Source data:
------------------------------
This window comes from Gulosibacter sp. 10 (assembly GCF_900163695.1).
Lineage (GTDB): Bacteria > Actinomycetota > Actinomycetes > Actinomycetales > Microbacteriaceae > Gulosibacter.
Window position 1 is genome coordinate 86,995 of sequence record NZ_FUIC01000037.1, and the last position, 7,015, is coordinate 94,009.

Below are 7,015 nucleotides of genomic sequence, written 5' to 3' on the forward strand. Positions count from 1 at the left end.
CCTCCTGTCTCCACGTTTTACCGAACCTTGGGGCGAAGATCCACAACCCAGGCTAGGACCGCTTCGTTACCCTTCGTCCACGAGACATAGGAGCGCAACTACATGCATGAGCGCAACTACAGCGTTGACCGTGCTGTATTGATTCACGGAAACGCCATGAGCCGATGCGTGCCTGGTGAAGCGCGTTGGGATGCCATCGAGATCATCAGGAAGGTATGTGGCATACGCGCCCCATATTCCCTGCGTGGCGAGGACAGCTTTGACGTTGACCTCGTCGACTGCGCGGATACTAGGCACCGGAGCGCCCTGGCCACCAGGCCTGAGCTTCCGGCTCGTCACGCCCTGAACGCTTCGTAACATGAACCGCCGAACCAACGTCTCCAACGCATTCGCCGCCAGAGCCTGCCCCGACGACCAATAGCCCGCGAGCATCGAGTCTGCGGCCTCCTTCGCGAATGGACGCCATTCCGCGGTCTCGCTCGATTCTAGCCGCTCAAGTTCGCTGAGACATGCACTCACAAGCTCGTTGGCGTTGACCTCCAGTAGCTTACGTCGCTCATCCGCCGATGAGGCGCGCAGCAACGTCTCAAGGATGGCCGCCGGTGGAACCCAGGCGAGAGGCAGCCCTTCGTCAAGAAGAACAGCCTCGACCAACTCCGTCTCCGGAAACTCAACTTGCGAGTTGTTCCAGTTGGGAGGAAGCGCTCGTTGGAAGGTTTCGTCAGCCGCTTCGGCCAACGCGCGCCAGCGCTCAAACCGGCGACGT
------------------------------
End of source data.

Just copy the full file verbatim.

This window comes from Gulosibacter sp. 10 (assembly GCF_900163695.1).
Lineage (GTDB): Bacteria > Actinomycetota > Actinomycetes > Actinomycetales > Microbacteriaceae > Gulosibacter.
Window position 1 is genome coordinate 86,995 of sequence record NZ_FUIC01000037.1, and the last position, 7,015, is coordinate 94,009.

Below are 7,015 nucleotides of genomic sequence, written 5' to 3' on the forward strand. Positions count from 1 at the left end.
CCTCCTGTCTCCACGTTTTACCGAACCTTGGGGCGAAGATCCACAACCCAGGCTAGGACCGCTTCGTTACCCTTCGTCCACGAGACATAGGAGCGCAACTACATGCATGAGCGCAACTACAGCGTTGACCGTGCTGTATTGATTCACGGAAACGCCATGAGCCGATGCGTGCCTGGTGAAGCGCGTTGGGATGCCATCGAGATCATCAGGAAGGTATGTGGCATACGCGCCCCATATTCCCTGCGTGGCGAGGACAGCTTTGACGTTGACCTCGTCGACTGCGCGGATACTAGGCACCGGAGCGCCCTGGCCACCAGGCCTGAGCTTCCGGCTCGTCACGCCCTGAACGCTTCGTAACATGAACCGCCGAACCAACGTCTCCAACGCATTCGCCGCCAGAGCCTGCCCCGACGACCAATAGCCCGCGAGCATCGAGTCTGCGGCCTCCTTCGCGAATGGACGCCATTCCGCGGTCTCGCTCGATTCTAGCCGCTCAAGTTCGCTGAGACATGCACTCACAAGCTCGTTGGCGTTGACCTCCAGTAGCTTACGTCGCTCATCCGCCGATGAGGCGCGCAGCAACGTCTCAAGGATGGCCGCCGGTGGAACCCAGGCGAGAGGCAGCCCTTCGTCAAGAAGAACAGCCTCGACCAACTCCGTCTCCGGAAACTCAACTTGCGAGTTGTTCCAGTTGGGAGGAAGCGCTCGTTGGAAGGTTTCGTCAGCCGCTTCGGCCAACGCGCGCCAGCGCTCAAACCGGCGACGT